When it comes to a research study, making sure you have the right sample is critical to success. If your participants are not from the population affected by your research question, the study will fail to achieve its goals no matter how good the analysis. With this in mind, it is important that you think purposefully about how you will sample your population, regardless of research methodology and design. Three major considerations when determining a sample are the population, its instances, and access.
Sampling and Population
Population can have numerous meanings depending on the context. In research specifically, population is a technical term which represents the entirety of units under study. Your population is all persons your research question affects. In other words, your sample population can be defined by the question, “What is the full population that is related to your research?” This could be all the school bus drivers in a district, all the lawyers in a city, or all the senators in congress; it just depends on the focus of your study.
For evaluation or experimental studies, your population includes both the control and the group receiving intervention. You need to be precise in describing the shared and non-shared characteristics of the population of your study in order to make sure those characteristics align with the study objectives.
Example: I am interested in the development of established group identity in emerging adulthood. I decided to study this through investigating how freshmen students pledging a fraternity or sorority develop their shared identity. I need to be specific on what would include or exclude anyone from the study. I’d want to make sure that I was actually using freshmen or recent freshmen who are actually pledged to a fraternity or sorority. In this instance talking to seniors or talking to freshmen who are not part of the fraternity or sorority system, although emerging adults, would not help.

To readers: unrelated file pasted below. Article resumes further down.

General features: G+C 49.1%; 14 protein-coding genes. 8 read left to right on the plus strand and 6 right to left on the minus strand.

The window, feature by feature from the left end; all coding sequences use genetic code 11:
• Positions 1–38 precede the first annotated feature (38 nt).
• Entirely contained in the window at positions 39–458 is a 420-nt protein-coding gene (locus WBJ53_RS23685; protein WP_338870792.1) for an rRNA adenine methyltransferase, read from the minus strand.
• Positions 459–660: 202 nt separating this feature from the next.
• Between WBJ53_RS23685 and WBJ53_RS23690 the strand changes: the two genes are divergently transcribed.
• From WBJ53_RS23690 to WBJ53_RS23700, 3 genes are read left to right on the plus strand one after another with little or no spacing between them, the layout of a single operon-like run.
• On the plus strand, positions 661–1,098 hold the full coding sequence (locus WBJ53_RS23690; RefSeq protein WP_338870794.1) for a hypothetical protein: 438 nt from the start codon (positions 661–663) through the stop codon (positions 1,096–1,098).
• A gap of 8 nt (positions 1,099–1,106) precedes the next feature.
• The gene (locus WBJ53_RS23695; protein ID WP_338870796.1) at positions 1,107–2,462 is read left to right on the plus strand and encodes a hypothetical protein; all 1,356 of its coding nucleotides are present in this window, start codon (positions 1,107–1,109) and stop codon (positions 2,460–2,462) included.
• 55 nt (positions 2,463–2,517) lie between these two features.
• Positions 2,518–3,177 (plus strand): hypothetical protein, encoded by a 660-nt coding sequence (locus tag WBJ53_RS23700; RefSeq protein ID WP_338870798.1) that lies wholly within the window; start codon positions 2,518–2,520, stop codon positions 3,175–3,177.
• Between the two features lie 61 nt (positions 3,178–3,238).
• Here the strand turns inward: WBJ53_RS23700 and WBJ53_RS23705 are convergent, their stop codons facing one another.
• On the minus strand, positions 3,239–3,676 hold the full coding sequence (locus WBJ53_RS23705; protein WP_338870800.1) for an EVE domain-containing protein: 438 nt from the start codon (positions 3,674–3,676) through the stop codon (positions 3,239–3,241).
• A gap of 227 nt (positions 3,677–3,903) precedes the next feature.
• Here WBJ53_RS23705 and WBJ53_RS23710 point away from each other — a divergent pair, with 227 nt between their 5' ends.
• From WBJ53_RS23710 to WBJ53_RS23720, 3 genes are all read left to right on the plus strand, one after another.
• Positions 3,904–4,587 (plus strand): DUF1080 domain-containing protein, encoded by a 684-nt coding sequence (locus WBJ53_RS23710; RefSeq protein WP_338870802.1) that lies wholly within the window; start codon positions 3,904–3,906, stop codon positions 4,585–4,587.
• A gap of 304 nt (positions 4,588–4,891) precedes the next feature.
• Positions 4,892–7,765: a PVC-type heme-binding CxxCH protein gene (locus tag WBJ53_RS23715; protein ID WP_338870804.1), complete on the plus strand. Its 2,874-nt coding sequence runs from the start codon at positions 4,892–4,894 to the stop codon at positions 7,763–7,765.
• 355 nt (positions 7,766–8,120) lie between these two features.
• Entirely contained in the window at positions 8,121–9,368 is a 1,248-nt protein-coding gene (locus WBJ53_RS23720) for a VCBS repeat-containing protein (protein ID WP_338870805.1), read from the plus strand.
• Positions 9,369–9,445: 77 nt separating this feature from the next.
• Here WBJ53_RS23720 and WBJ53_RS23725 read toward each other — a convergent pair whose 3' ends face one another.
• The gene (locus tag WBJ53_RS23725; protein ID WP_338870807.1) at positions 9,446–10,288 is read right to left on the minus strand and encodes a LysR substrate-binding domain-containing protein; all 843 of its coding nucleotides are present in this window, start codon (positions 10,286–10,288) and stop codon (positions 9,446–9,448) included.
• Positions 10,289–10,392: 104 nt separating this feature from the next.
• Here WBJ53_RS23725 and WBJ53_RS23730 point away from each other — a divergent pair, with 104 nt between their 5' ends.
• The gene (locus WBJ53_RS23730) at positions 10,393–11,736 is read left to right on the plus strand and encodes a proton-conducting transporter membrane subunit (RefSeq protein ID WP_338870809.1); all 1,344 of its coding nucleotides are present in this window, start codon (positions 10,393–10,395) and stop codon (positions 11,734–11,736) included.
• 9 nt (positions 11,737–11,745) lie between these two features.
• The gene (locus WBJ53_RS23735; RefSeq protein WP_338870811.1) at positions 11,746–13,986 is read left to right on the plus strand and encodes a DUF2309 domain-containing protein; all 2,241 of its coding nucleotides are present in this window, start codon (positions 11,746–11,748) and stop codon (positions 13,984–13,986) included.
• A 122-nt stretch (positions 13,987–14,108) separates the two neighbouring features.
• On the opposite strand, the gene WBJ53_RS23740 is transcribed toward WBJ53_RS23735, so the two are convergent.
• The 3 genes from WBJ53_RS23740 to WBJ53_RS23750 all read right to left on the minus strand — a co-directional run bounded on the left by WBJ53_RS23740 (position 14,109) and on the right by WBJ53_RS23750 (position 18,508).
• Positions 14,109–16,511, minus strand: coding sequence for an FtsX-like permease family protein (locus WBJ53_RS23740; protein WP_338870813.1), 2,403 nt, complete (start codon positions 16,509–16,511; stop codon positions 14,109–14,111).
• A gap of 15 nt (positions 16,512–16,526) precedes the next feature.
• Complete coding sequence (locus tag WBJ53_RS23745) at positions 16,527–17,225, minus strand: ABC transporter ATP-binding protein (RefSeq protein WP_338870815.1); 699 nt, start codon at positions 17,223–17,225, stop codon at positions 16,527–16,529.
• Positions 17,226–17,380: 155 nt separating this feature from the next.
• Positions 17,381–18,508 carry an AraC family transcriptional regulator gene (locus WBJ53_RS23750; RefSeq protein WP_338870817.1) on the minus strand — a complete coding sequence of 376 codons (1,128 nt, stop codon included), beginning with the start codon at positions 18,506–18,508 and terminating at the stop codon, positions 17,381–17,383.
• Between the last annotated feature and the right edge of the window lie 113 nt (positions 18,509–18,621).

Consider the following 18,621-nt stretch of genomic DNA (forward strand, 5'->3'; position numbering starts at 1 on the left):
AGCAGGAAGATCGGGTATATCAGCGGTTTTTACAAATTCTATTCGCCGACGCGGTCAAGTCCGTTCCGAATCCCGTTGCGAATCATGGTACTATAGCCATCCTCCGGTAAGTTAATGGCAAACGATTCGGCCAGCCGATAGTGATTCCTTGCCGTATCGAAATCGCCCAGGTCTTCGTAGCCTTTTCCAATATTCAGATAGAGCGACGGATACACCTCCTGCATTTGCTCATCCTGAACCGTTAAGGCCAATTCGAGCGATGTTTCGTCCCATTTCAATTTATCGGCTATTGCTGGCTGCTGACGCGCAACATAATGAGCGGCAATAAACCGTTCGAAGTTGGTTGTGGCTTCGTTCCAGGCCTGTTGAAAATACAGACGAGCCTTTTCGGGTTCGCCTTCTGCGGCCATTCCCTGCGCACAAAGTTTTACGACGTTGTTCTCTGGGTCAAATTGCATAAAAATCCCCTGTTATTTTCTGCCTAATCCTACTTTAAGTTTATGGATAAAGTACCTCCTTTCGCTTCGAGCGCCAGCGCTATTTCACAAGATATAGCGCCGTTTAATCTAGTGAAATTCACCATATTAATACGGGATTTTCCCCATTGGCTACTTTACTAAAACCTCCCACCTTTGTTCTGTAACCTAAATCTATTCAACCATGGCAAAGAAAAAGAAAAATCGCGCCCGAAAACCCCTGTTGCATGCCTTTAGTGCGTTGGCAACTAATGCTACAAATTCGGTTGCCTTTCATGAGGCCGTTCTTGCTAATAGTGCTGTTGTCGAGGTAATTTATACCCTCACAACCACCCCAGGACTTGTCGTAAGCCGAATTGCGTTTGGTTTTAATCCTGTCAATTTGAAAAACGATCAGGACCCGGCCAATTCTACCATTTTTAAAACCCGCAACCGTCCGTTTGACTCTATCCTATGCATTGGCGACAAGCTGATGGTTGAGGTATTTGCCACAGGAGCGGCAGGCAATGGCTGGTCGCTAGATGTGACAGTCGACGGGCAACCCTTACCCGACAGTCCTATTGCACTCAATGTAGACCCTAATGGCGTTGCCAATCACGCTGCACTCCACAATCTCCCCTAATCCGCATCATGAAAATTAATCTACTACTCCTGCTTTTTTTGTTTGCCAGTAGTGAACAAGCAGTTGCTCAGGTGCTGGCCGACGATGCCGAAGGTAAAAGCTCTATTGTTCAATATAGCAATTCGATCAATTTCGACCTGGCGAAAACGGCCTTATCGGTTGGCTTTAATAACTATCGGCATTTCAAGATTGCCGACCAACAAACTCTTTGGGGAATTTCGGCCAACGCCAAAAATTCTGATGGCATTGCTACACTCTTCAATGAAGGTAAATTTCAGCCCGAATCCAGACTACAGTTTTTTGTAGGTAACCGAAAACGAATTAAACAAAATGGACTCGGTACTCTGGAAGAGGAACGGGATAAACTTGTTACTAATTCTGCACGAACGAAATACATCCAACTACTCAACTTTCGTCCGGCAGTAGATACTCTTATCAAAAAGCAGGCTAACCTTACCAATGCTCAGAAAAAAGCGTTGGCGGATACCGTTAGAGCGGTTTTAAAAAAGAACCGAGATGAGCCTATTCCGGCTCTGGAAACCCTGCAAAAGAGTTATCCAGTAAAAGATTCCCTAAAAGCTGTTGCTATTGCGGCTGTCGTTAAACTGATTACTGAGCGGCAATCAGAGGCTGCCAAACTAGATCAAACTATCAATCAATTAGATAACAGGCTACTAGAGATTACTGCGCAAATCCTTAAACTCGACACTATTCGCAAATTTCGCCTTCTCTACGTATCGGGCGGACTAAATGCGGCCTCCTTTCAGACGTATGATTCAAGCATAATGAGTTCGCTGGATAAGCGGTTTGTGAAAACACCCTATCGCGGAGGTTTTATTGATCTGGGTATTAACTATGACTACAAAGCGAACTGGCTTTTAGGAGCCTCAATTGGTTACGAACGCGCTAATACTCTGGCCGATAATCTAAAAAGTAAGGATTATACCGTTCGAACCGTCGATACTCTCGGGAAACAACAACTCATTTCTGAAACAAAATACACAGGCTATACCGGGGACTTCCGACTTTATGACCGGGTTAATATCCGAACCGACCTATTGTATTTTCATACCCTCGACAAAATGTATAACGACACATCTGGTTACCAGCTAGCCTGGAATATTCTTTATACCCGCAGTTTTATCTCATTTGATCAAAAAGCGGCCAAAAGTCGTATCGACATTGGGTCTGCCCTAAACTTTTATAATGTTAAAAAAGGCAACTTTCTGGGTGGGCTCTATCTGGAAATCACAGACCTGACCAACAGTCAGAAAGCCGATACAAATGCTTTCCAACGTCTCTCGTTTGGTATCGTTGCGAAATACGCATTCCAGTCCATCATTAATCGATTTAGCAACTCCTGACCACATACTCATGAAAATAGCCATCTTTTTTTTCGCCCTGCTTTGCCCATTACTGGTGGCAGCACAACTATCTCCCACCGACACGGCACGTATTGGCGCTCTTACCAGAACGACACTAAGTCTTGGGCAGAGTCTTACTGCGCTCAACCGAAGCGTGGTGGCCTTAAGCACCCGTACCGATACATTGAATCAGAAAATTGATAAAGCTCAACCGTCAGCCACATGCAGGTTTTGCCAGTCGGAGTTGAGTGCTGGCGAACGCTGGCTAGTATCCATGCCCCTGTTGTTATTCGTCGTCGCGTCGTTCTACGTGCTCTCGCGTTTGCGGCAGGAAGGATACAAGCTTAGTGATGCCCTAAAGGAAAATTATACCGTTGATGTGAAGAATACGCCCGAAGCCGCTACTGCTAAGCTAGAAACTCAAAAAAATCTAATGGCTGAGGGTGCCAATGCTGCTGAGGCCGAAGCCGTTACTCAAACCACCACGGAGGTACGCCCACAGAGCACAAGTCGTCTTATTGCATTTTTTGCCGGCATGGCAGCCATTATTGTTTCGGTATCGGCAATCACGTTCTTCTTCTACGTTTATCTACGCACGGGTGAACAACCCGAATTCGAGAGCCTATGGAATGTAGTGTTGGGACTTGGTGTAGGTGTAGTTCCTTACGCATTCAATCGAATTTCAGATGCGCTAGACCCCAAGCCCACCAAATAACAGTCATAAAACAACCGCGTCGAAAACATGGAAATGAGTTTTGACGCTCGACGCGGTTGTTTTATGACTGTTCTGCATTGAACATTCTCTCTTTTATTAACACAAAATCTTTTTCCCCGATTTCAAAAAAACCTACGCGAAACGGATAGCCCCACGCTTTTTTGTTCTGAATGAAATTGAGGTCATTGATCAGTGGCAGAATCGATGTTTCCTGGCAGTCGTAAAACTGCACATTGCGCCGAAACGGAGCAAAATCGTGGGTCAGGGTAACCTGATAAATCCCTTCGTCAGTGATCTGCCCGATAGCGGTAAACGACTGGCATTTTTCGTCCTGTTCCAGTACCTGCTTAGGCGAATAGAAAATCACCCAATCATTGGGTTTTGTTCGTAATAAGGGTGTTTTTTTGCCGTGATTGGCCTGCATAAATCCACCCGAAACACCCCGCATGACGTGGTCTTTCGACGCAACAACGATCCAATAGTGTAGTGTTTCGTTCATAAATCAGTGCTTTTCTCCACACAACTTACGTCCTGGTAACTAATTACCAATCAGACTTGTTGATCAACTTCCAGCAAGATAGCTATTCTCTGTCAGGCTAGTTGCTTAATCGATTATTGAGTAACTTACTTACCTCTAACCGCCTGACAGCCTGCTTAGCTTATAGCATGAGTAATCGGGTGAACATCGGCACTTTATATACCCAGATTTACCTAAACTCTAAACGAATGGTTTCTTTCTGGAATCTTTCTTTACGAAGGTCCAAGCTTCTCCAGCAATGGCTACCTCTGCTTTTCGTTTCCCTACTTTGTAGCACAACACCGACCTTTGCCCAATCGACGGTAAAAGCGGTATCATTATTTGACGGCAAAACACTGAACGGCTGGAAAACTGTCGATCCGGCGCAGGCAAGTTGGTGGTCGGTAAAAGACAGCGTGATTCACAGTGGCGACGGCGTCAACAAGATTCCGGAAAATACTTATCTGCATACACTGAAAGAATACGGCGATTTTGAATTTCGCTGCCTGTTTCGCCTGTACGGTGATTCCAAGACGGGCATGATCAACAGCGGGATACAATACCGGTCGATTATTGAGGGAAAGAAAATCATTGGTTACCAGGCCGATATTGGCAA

The key is having a specific target population and then within that population a more specific sample population that has a high level of shared characteristics.
Sampling and Instances
The context or instance in which the population is connected to your project focuses the research. You will need to ensure that wherever you are planning on conducting the study has the phenomenon of interest to study.
Going back to the fraternity or sorority freshmen pledges example above, you would need to make sure the population exists at whichever institution you hold the study. If you were planning to study within a community college and they don’t have Greek-life, then the study won’t work. While that community college had a lot of male and female freshmen, who are emerging adults, without those sororities or fraternities the site won’t work for the purposes of exploring freshmen fraternity or sorority identity development.
Sampling and Access
If you have found an instance where your phenomenon of study is occurring, have found the population, and identified a sample population to pursue from within that larger group, you still have to think about access. For example, if I was doing a study of Presidents, there are lots of directions I could consider. However, if my goal is interviewing Presidents of the United States, although they are easy enough to identify, actually getting access to those leaders for the purposes of the study would be extremely difficult if not impossible, particularly without the right connections.
When it comes to access you will need to think about the people as well as the organization(s) they represent. Do you need permissions only from the participant or will you need permission from the participant’s place of employment? Do you even have the ability to contact their place of employment or the person about being a participant?
Thinking back to the example project on emerging identity study of freshman in sororities or fraternities, I’ll likely need permissions from the University I identify, the individual fraternities and sororities I want to include, as well as individual participants. The point here is that you need to be realistic about who you want to include in your study and have a plan for reaching out to both the gatekeepers and the participants. If you cannot make contact, you cannot solicit someone as a participant. However, if you know your population, know you have access to them, and know those people have the information you need, you have what it takes to go recruit your sample.
So that’s it! Taking steps early in your research to be sure you can answer your research question by sampling the appropriate participants within your population, and by being aware of how instances of the population, access to the population, and human subject protections might limit your sampling from the start, can help reduce later headache. Happy sampling!
Do you have a specific research study you are trying to develop a sample for? Share your thoughts in the comments below.
For more on recruiting human subjects, please visit our IRB Corner post on the same topic.